Nebo Teacher Published in Utah English Journal

Submitted by lana.hiskey on Wed, 01/26/2022 - 14:10
Melissa Heaton Teaching
Melissa Heaton, Mapleton Junior

Congratulations to Melissa Heaton at Mapleton Junior High in Nebo School District for being published in the Utah English Journal in February. This article will be distributed at the Utah Council of Teachers of English Conference.

Melissa shared her lesson and best practice of Scary Character and Setting Vignettes. She has taught for 22 years and currently teaches 8th grade English at Mapleton Junior High School in Nebo School District. Melissa is an active fellow of the Central Utah Writing Project and is a former Utah Council of Teachers of English Conference Chair and Awards Chair. Melissa continues to enjoy her involvement with both of these organizations.

We are proud of you Melissa for being a Nebo Hero. Continue to Rise Up!

Enjoy this short published piece:

Scary Character and Setting Vignettes
By Melissa Heaton

“Most students know how to write stories, but their stories are often void of description and life. Instead of my students writing whole narratives, I have them focus their mental binoculars by writing snippets of stories that I call Scary Character and Setting Vignettes.

“First, I put up a Where’s Waldo poster. I ask students to describe the whole poster in 30 seconds. Their descriptions tend to be vague. Then, I have students describe a specific part of the poster in 30 seconds, and their descriptions are more vivid. We talk about why that is the case and relate it to writing.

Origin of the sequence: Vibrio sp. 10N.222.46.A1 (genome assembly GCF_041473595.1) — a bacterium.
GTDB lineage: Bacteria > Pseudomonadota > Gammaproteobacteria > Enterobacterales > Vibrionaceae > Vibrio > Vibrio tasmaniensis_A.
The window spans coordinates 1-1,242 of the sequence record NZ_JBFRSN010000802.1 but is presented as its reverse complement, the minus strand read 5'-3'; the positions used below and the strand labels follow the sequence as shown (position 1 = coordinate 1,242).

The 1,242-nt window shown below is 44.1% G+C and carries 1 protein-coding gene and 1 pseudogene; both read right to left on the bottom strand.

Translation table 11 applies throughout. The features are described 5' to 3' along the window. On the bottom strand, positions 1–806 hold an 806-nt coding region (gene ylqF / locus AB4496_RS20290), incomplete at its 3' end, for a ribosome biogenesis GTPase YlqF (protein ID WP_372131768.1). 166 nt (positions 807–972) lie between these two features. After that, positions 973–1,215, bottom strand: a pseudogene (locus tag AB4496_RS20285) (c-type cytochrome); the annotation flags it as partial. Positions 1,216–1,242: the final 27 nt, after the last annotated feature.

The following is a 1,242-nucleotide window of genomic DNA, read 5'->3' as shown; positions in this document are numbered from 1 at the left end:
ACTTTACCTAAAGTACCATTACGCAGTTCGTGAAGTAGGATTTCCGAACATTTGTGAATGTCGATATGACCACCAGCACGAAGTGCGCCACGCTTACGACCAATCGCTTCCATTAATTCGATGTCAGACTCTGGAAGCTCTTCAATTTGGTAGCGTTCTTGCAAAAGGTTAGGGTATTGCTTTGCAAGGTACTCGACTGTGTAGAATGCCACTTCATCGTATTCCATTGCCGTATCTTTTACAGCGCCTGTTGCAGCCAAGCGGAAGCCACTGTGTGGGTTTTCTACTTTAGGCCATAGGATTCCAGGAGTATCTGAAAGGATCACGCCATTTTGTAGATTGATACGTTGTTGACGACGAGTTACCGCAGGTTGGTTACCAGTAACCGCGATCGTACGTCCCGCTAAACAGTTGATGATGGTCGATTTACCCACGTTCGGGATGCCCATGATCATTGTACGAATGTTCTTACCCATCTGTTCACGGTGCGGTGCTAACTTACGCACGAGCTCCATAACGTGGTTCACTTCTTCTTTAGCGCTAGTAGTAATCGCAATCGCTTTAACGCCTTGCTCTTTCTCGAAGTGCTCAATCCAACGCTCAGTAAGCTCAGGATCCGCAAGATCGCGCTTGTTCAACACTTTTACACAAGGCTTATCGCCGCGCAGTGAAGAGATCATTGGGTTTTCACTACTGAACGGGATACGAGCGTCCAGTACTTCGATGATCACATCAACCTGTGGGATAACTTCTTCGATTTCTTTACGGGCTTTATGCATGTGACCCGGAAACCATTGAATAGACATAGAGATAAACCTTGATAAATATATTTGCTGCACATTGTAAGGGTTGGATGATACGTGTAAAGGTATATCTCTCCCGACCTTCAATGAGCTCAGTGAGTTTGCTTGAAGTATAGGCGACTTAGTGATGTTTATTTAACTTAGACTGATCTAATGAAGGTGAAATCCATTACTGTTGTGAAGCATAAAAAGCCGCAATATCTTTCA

“As the City Sleeps by Stephen T. Johnson is the inspiration for my students’ vignettes . The book is filled with creepy illustrations that have only titles and captions. I pass the pictures around the classroom and have students choose pictures that inspire them. 

“Students get excited to write about something scary but have a tendency to default to writing stories instead of vignettes. In order for students to understand the idea of a vignette, they need to read a lot of examples of scary characters and settings. Before students start writing their rough drafts, we spend time analyzing mentor texts to determine what students must have and could have in their own writing. I also show them my own vignettes.

“After time to write, revising and editing, and writing final drafts, students are ready to share. The day we share, I put up a faux campfire with crackling fire sounds in the background. I make a S’mores mix using Golden Grahams Cereal, chocolate chips, and mini marshmallows.  We turn the lights off, and students share their scary vignettes in small groups. If we have time, a few students share their vignettes with the class. 

“I’ve had a lot of success with vignettes. Students see writing small portions of a story as an attainable goal. As they learn to focus their mental binoculars, they improve their writing skills.”

Scary Character Vignette Mentor Texts:
Fablehaven: Rise of the Evening Star by Brandon Mull (p.2-3)
Past Perfect, Present Tense: Shadows by Richard Peck  (p. 104)
The Maze Runner by James Dashner (p. 126-127)
Lockwood and Company: The Screaming Staircase by Jonathan Stroud (P. 30)

Scary Setting Vignette Mentor Texts:
The Monkey’s Paw by W.W. Jacobs (p. 1)
The Landlady by Roald Dahl (p. 1)
Past Perfect, Present Tense: Waiting for Sebastian by Richard Peck (p. 90-91)
Past Perfect, Present Tense: Girl at the Window by Richard Peck (p. 72-73)

#RiseUp #NeboHero #NeboSchoolDistrict #StudentSuccess #EmpowerStudents #EngageStudents #FocusOnStudents #LoveUTpublicSchools #UtPol #UtEd #ThankATeacher #LoveTeaching

Attributions
By Lana Hiskey